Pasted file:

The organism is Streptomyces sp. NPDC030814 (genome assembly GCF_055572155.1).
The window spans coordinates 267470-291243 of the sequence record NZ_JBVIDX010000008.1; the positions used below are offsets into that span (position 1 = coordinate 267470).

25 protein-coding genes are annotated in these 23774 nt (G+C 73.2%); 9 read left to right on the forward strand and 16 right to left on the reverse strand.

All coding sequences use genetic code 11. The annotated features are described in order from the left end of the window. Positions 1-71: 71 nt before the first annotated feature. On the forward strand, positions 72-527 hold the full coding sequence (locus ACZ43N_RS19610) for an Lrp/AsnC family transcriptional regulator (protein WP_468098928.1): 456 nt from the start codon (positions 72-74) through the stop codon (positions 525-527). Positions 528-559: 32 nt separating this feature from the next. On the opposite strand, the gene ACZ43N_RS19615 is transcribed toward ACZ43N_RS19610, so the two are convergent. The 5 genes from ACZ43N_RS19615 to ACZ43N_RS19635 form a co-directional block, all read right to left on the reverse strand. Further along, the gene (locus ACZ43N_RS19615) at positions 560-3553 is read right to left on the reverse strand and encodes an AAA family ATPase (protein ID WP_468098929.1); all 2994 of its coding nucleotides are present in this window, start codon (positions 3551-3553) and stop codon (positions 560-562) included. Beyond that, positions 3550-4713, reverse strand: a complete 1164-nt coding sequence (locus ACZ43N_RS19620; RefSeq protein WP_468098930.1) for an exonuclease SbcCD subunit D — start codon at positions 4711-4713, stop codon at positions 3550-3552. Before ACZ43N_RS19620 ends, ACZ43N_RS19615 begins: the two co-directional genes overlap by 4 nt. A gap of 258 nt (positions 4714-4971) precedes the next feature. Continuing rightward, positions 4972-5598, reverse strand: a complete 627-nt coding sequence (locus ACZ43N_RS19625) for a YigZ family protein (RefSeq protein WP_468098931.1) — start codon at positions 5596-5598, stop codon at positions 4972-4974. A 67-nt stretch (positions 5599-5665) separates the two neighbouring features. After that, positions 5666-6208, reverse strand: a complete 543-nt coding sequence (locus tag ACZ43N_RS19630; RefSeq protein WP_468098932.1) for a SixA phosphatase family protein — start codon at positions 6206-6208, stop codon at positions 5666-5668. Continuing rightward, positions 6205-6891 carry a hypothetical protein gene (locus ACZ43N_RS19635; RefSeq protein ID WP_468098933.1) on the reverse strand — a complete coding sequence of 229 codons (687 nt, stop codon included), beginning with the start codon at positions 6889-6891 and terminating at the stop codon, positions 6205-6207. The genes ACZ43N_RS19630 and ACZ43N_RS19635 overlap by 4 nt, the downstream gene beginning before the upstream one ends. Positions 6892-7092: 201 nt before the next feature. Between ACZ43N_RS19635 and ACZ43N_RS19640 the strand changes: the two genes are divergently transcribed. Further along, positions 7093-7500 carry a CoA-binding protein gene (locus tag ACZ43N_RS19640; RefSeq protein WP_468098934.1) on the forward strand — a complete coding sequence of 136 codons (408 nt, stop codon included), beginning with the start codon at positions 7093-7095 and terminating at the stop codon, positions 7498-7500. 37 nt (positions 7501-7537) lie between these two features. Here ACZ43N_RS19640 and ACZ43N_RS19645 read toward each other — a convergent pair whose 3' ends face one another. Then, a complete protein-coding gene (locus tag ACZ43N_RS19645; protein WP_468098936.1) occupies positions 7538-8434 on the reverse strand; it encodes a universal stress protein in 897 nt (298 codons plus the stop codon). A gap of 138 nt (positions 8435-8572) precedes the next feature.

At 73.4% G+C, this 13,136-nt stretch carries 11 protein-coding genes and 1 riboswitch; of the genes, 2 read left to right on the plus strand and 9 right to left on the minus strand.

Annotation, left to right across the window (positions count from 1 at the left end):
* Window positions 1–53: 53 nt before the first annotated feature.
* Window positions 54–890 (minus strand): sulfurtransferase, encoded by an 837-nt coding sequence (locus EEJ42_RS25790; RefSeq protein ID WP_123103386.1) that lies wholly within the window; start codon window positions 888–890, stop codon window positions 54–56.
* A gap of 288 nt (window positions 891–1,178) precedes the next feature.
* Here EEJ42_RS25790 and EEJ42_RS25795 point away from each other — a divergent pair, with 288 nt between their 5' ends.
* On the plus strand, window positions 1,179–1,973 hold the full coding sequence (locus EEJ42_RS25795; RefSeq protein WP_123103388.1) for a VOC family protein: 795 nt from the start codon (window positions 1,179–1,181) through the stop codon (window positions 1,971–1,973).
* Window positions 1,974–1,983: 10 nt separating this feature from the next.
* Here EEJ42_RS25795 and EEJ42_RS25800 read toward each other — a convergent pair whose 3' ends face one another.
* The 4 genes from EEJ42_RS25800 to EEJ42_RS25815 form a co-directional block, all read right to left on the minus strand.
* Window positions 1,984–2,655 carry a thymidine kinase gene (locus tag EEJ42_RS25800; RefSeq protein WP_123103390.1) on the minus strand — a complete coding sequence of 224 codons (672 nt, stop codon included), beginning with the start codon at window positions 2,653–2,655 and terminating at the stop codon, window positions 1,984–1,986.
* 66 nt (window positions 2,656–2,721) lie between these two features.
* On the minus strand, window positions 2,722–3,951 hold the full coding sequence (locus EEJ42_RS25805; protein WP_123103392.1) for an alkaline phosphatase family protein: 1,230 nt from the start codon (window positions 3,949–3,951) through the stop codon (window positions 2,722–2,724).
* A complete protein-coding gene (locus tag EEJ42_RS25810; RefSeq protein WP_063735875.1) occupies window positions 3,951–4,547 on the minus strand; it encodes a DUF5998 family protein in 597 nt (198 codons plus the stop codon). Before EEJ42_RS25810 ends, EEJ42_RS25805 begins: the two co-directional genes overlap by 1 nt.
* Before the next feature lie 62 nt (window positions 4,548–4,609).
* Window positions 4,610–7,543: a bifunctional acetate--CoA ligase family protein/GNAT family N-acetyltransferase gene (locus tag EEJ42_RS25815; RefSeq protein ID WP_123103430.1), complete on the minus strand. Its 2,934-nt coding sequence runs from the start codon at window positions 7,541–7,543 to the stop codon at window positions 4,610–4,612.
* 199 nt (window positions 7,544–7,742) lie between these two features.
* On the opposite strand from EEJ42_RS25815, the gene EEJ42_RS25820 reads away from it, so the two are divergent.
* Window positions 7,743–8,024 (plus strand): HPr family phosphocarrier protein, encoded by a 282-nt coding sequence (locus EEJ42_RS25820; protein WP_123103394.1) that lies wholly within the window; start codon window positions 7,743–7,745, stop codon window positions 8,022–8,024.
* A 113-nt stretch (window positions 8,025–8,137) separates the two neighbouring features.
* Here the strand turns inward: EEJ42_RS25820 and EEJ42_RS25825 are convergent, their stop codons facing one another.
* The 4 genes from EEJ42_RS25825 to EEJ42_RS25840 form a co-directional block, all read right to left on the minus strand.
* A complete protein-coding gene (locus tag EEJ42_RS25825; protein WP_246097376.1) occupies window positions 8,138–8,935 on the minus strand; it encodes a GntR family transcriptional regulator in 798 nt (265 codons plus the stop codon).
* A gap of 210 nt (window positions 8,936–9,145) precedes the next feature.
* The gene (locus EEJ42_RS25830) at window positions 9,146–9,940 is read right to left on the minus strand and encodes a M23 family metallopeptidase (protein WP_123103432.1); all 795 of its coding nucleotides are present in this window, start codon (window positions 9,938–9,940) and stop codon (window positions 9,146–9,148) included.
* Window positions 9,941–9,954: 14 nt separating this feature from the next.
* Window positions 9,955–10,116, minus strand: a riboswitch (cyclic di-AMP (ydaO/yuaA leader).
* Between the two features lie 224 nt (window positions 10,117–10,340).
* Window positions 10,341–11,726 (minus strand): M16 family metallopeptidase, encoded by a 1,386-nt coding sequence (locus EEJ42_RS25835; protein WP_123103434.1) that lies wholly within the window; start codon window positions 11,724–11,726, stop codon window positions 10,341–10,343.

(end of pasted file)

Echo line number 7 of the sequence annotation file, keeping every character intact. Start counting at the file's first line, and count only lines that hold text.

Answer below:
* Window positions 1–53: 53 nt before the first annotated feature.